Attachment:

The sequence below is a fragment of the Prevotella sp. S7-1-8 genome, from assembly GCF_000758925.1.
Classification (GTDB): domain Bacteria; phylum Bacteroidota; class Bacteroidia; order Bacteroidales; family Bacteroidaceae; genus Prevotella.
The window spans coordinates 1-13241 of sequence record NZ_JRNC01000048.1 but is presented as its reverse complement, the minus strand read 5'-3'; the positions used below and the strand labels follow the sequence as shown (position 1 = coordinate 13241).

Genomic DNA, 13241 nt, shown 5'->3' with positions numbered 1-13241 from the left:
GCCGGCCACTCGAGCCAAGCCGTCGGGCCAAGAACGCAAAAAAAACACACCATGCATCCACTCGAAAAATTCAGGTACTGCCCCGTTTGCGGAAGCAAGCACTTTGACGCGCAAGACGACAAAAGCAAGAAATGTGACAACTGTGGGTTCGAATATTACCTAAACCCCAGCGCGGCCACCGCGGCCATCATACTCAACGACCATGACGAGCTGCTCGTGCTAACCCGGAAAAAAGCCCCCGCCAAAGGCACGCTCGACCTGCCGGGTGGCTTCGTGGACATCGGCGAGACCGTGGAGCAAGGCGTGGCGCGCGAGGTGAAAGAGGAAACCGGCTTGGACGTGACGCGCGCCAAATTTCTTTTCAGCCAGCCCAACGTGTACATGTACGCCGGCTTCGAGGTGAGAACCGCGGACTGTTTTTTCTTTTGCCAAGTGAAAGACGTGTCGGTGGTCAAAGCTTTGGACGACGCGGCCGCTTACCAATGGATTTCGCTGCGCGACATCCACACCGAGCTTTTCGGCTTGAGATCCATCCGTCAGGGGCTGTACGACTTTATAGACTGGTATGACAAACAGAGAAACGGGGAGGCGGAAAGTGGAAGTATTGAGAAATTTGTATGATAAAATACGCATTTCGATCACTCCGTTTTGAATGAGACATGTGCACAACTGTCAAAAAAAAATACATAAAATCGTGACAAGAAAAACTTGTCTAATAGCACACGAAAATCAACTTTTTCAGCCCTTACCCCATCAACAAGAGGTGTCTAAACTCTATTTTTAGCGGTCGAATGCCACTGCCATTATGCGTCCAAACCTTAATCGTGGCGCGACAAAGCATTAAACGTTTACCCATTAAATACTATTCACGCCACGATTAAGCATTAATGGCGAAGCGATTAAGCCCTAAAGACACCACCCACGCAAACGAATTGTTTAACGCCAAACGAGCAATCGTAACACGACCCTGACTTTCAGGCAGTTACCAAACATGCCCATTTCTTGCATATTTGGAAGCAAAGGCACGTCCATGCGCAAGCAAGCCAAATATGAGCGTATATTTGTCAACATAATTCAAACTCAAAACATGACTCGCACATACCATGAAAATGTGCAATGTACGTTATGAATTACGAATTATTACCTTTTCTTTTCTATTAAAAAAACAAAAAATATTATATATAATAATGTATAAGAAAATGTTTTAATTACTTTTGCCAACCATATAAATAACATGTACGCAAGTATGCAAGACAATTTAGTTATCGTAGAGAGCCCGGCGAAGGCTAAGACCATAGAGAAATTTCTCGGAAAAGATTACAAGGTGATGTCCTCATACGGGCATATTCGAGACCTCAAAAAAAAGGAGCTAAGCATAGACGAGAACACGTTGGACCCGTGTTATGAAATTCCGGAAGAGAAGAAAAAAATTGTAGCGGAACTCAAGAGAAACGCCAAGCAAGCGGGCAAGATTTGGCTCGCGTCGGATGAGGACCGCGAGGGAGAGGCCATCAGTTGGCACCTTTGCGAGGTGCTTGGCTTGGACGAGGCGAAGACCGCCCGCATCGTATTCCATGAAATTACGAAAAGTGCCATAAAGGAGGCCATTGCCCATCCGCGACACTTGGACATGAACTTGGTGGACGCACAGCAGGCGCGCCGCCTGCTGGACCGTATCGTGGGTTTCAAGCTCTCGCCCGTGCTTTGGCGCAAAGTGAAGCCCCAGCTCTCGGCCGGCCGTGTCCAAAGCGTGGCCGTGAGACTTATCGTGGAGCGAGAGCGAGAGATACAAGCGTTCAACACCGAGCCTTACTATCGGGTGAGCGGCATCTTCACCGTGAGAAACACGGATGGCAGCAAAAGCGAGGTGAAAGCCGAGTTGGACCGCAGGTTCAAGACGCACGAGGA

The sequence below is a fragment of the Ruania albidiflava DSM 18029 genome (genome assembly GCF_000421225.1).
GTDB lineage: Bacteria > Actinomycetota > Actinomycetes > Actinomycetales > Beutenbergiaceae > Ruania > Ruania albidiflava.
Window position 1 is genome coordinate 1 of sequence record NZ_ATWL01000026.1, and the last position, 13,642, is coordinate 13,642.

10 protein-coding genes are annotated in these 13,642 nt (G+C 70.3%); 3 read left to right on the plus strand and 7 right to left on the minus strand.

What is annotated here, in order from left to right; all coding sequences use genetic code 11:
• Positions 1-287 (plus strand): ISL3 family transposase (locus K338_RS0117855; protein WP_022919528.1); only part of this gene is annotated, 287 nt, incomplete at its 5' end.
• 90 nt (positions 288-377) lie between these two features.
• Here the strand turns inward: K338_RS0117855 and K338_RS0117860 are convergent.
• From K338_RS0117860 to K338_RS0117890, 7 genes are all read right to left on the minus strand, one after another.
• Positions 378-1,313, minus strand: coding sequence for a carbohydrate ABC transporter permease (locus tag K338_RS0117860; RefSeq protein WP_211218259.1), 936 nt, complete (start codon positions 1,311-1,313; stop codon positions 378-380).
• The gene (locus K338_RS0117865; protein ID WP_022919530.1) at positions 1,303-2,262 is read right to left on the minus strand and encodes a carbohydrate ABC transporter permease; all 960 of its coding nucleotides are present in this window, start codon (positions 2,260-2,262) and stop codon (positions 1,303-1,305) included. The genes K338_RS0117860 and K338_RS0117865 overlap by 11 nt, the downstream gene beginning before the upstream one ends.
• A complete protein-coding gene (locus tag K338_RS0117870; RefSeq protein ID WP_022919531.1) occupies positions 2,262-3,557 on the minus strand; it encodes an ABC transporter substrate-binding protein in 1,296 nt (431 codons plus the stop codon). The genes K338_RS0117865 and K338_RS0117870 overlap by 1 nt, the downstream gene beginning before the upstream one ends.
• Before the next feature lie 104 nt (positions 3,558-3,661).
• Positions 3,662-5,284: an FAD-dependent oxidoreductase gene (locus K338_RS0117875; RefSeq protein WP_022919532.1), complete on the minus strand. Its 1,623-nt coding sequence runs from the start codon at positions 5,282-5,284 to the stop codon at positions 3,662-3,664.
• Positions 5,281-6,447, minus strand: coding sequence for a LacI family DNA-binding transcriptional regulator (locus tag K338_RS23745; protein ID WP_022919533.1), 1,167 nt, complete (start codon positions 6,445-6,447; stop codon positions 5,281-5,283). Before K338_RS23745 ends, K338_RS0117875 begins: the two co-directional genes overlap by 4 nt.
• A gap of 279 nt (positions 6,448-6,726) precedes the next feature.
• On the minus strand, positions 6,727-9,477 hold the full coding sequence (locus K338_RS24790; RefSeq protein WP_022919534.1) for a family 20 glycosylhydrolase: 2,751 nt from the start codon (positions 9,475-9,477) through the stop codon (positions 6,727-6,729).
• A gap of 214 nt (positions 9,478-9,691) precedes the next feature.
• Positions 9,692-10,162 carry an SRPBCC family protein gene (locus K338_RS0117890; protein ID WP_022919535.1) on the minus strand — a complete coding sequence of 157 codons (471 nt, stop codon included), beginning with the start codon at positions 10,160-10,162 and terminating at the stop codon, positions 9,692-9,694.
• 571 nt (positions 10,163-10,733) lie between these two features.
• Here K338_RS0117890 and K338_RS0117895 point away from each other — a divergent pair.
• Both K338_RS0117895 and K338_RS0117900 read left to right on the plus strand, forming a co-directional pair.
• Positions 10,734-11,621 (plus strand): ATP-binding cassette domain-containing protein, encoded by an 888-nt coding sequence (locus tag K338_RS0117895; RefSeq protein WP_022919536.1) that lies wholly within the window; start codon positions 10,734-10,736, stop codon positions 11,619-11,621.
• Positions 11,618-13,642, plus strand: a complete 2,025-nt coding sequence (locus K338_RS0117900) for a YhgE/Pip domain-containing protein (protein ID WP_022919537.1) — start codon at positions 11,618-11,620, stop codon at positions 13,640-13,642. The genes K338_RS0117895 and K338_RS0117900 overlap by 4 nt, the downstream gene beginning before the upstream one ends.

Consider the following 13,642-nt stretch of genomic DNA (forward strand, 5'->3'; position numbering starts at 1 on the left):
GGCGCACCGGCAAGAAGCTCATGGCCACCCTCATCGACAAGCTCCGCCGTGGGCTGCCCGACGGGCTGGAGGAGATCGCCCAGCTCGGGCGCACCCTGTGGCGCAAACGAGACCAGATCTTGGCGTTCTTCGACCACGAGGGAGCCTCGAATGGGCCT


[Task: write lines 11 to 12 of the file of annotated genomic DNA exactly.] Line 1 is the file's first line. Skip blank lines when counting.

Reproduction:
• Positions 1-287 (plus strand): ISL3 family transposase (locus K338_RS0117855; protein WP_022919528.1); only part of this gene is annotated, 287 nt, incomplete at its 5' end.
• 90 nt (positions 288-377) lie between these two features.